On the horizon
Ant navigation: stride matters
Putting ants on stilts may sound like a circus trick, but researchers are using them to determine how Saharan desert ants find their way home.
When a desert ant heads out in search of food, it activates an internal pedometer that allows the tiny scavenger to find its way home without landmarks or scents, says a group of scientists, headed by Matthias Wittlinger at the University of Ulm, Germany.
The team let 25 ants wander 10 meters from their nest before capturing them. Researchers then glued tiny bristles to the feet of some ants, clipped a few millimeters off the legs of others, and released the rest tinker-free as a control. When let loose in the lab test, the tall ants marched about five extra meters before realizing they were lost. The shorter ants underestimated the distant home by about five meters.
The conclusion: Instead of measuring distance, desert ants must count steps. This evolution must reset itself after each trip, the team says, because altered ants that later returned home could once again travel to and fro accurately despite the modifications.
Multitasking drivers beware: Gabbing on your cellphone while behind the wheel may be as dangerous as driving drunk. Researchers at the University of Utah in Salt Lake City found that talking in traffic – whether holding a cellphone or with a hands-free device – affects driving behavior as severely as cruising with a 0.08 percent blood-alcohol level, which is beyond the legal limit in many states. The report was published in the latest issue of Human Factors: The Journal of the Human Factors and Ergonomics Society.
In the study, 40 drivers used a driving simulator to follow a pace car along a virtual 24-mile highway. Each person first navigated the course undistracted, then did so using a hands-free headset, hand-held cellphone, and finally with a 0.08 percent blood-alcohol level. Drunken drivers maneuvered more aggressively and hit the brakes more forcefully than those chatting on a cellphone.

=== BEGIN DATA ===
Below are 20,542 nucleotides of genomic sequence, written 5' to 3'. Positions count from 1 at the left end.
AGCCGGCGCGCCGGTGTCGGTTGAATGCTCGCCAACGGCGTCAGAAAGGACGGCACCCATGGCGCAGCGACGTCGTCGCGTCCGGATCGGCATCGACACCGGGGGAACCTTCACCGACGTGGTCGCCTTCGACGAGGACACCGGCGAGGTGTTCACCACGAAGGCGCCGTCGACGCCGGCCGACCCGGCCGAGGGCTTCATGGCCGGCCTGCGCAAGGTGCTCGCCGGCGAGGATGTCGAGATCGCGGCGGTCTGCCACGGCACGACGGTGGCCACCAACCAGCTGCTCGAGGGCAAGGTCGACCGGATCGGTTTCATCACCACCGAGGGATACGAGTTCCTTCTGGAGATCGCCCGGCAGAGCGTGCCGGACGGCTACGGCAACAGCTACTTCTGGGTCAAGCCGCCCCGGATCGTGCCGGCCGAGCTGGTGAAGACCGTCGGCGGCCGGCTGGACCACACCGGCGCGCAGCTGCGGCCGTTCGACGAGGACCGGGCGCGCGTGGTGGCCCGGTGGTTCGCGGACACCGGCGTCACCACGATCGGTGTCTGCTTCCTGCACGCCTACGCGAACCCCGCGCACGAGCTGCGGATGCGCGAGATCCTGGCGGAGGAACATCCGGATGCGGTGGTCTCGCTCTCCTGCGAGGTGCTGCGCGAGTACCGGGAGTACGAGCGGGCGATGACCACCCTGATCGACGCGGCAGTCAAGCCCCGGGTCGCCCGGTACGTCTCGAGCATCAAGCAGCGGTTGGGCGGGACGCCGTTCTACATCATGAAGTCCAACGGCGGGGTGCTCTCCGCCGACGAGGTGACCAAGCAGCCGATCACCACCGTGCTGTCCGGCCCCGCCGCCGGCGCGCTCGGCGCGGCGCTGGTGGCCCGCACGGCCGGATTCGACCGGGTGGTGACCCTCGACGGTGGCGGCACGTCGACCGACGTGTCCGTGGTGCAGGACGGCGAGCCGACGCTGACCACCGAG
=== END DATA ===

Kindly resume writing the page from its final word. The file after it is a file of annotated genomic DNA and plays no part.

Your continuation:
But those distracted by the phone had slower response times than undistracted drivers, resulting in all three of the virtual accidents recorded during the study. The report confirms past findings that hands-free headsets are only barely safer than hand-held versions.
New NASA software could cut the time needed to accurately measure a large earthquake to mere minutes, possibly giving coastal towns more time to prepare in the event of an oceanwide disaster like the Sumatra quake of December 2004.
When that quake first roared beneath the Indian Ocean, unleashing immense tsunami waves that killed hundreds of thousands in Asia and Africa, initial estimates seriously underestimated the quake's power. Rapid analysis first gauged its magnitude at 8.0 – too weak to cause an oceanwide tsunami. Scientists took hours to reclassify the quake as a 9.0, which is 30 times more powerful in terms of the amount of energy released. Days later, its strength was upgraded to a 9.2.
But by reexamining 2004 GPS satellite data, a team led by Geoffrey Blewitt of the University of Nevada, Reno, found that immediately after the Sumatra quake, ground stations throughout the Indian Ocean shifted. For example, the massive quake permanently pushed posts in India (1,200 miles from the quake's epicenter) approximately 0.4 inches. The new NASA software can track this displacement quickly, providing an accurate measure of significant quakes within 15 minutes. The system, however, will only work on large quakes with magnitudes between of 8.7 and 9.3.